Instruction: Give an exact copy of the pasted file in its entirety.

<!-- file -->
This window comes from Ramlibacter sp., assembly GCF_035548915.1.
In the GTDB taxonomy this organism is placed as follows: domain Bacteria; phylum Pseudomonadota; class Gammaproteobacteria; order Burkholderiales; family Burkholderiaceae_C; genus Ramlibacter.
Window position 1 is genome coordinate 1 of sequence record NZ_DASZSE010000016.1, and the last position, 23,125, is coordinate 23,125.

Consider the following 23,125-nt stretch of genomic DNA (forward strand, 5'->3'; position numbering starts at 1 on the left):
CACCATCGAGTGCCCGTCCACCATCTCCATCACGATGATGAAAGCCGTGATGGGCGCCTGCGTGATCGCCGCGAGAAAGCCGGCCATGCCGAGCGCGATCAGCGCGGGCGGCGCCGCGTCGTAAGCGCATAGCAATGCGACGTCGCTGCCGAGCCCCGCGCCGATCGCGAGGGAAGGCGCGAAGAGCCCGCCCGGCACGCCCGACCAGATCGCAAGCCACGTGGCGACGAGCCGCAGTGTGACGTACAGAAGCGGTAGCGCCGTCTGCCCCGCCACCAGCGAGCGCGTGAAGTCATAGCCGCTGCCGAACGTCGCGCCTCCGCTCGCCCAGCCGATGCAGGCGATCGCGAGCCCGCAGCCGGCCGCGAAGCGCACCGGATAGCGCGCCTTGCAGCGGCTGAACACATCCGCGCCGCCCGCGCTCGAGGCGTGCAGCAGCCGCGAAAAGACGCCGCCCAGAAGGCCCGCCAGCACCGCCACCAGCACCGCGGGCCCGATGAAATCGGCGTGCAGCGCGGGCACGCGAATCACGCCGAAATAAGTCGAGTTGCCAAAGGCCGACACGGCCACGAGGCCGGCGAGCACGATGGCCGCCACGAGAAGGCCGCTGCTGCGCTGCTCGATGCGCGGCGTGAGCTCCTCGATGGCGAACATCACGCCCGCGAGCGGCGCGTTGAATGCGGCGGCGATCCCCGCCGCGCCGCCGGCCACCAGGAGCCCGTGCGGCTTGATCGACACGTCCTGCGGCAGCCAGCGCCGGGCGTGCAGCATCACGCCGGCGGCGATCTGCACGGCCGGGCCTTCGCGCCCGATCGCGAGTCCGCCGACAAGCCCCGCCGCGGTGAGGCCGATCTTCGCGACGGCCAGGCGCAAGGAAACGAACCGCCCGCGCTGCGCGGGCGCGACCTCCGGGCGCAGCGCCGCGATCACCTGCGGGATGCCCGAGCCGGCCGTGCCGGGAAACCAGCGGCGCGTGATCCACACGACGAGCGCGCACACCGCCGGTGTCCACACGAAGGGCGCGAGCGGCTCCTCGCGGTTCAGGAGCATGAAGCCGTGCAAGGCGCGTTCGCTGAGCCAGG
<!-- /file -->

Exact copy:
This window comes from Ramlibacter sp., assembly GCF_035548915.1.
In the GTDB taxonomy this organism is placed as follows: domain Bacteria; phylum Pseudomonadota; class Gammaproteobacteria; order Burkholderiales; family Burkholderiaceae_C; genus Ramlibacter.
Window position 1 is genome coordinate 1 of sequence record NZ_DASZSE010000016.1, and the last position, 23,125, is coordinate 23,125.

Consider the following 23,125-nt stretch of genomic DNA (forward strand, 5'->3'; position numbering starts at 1 on the left):
CACCATCGAGTGCCCGTCCACCATCTCCATCACGATGATGAAAGCCGTGATGGGCGCCTGCGTGATCGCCGCGAGAAAGCCGGCCATGCCGAGCGCGATCAGCGCGGGCGGCGCCGCGTCGTAAGCGCATAGCAATGCGACGTCGCTGCCGAGCCCCGCGCCGATCGCGAGGGAAGGCGCGAAGAGCCCGCCCGGCACGCCCGACCAGATCGCAAGCCACGTGGCGACGAGCCGCAGTGTGACGTACAGAAGCGGTAGCGCCGTCTGCCCCGCCACCAGCGAGCGCGTGAAGTCATAGCCGCTGCCGAACGTCGCGCCTCCGCTCGCCCAGCCGATGCAGGCGATCGCGAGCCCGCAGCCGGCCGCGAAGCGCACCGGATAGCGCGCCTTGCAGCGGCTGAACACATCCGCGCCGCCCGCGCTCGAGGCGTGCAGCAGCCGCGAAAAGACGCCGCCCAGAAGGCCCGCCAGCACCGCCACCAGCACCGCGGGCCCGATGAAATCGGCGTGCAGCGCGGGCACGCGAATCACGCCGAAATAAGTCGAGTTGCCAAAGGCCGACACGGCCACGAGGCCGGCGAGCACGATGGCCGCCACGAGAAGGCCGCTGCTGCGCTGCTCGATGCGCGGCGTGAGCTCCTCGATGGCGAACATCACGCCCGCGAGCGGCGCGTTGAATGCGGCGGCGATCCCCGCCGCGCCGCCGGCCACCAGGAGCCCGTGCGGCTTGATCGACACGTCCTGCGGCAGCCAGCGCCGGGCGTGCAGCATCACGCCGGCGGCGATCTGCACGGCCGGGCCTTCGCGCCCGATCGCGAGTCCGCCGACAAGCCCCGCCGCGGTGAGGCCGATCTTCGCGACGGCCAGGCGCAAGGAAACGAACCGCCCGCGCTGCGCGGGCGCGACCTCCGGGCGCAGCGCCGCGATCACCTGCGGGATGCCCGAGCCGGCCGTGCCGGGAAACCAGCGGCGCGTGATCCACACGACGAGCGCGCACACCGCCGGTGTCCACACGAAGGGCGCGAGCGGCTCCTCGCGGTTCAGGAGCATGAAGCCGTGCAAGGCGCGTTCGCTGAGCCAGG